One objective for Plug-In North Central Washington is to explore electrification of processes that are currently using fossil fuels. So naturally we wanted to create a Lithium-Ion-powered side-by-side to show businesses the potential savings and reduction of stress on the operators and environment.

It is a known phenomenon that when a person drives an electric car for a few months they start thinking about other gas-dependent devices they own. A side-by-side ATV simply puts out too much noise, vibration and pollution. As we searched the literature we found Polaris sells the popular Ranger series in an electric version called the Ranger EV. We are fortunate enough to live near Wenatchee Power Sports, a Polaris dealer that is Ranger EV knowledgeable. They had a demonstration Ranger EV in stock so we arranged a test ride. That ride sealed the deal and we placed an order.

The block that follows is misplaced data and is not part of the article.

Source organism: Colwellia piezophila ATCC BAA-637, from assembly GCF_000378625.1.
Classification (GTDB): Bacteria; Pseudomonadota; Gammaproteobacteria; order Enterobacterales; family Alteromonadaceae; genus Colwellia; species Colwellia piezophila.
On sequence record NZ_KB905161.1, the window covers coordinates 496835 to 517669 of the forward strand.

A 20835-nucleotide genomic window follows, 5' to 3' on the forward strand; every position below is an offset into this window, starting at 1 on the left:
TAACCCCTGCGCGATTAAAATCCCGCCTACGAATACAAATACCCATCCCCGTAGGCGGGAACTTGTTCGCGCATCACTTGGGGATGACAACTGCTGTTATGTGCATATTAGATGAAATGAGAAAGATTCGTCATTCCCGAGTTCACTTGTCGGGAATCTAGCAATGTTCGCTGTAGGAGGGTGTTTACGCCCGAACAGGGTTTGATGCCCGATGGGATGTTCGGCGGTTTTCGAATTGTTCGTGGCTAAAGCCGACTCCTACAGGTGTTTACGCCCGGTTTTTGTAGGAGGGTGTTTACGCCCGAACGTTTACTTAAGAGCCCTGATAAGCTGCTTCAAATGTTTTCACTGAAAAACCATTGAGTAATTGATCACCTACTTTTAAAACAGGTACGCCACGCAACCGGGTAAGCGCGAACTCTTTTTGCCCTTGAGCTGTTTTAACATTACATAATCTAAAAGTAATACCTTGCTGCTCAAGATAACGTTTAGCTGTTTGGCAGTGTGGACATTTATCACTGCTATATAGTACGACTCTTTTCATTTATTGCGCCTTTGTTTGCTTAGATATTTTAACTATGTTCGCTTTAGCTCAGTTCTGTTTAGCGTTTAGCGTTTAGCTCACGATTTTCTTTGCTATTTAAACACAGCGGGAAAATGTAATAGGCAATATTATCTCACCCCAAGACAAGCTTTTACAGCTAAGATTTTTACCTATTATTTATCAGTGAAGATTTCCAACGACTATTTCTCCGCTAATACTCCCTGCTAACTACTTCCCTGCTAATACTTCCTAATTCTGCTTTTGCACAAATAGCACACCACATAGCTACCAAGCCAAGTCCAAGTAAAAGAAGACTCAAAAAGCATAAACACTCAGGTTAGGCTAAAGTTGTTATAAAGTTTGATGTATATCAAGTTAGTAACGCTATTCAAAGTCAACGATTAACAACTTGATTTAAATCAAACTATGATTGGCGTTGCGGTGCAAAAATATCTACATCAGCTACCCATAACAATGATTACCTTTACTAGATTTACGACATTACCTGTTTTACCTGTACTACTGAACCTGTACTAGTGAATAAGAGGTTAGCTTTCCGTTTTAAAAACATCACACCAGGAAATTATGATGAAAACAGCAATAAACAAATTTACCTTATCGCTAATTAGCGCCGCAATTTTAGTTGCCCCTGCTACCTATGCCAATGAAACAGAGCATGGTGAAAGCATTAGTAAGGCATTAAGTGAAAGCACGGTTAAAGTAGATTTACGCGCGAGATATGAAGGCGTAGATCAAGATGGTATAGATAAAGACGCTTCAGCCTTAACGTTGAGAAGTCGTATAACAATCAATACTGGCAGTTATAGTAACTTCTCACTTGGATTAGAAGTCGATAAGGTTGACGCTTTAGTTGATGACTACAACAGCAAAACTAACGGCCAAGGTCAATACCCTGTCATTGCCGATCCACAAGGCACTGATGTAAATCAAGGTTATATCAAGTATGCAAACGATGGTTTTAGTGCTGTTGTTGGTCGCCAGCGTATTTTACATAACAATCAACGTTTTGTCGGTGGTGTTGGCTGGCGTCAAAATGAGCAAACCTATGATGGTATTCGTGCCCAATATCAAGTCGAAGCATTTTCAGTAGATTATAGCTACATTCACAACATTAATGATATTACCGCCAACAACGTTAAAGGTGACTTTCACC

Lithium chemistry batteries are the choice because they are lighter, provide more useable power, require less maintenance, emit no Hydrogen Sulfide gas and have a longer service life than PbA (Lead Acid) batteries.  Lithium batteries do have some technical requirements. Specific charging protocols and a battery management system (BMS) are needed to charge and control the discharge rate. The BMS is the nerve center of the Lithium battery pack which is made up of cells connected to each other and the BMS. The BMS monitors a wide array of cell-specific inputs to ensure proper and safe function.

Our goals in undertaking this project are to document the process so that others can perform the conversion and development of a complete kit of the items and parts needed.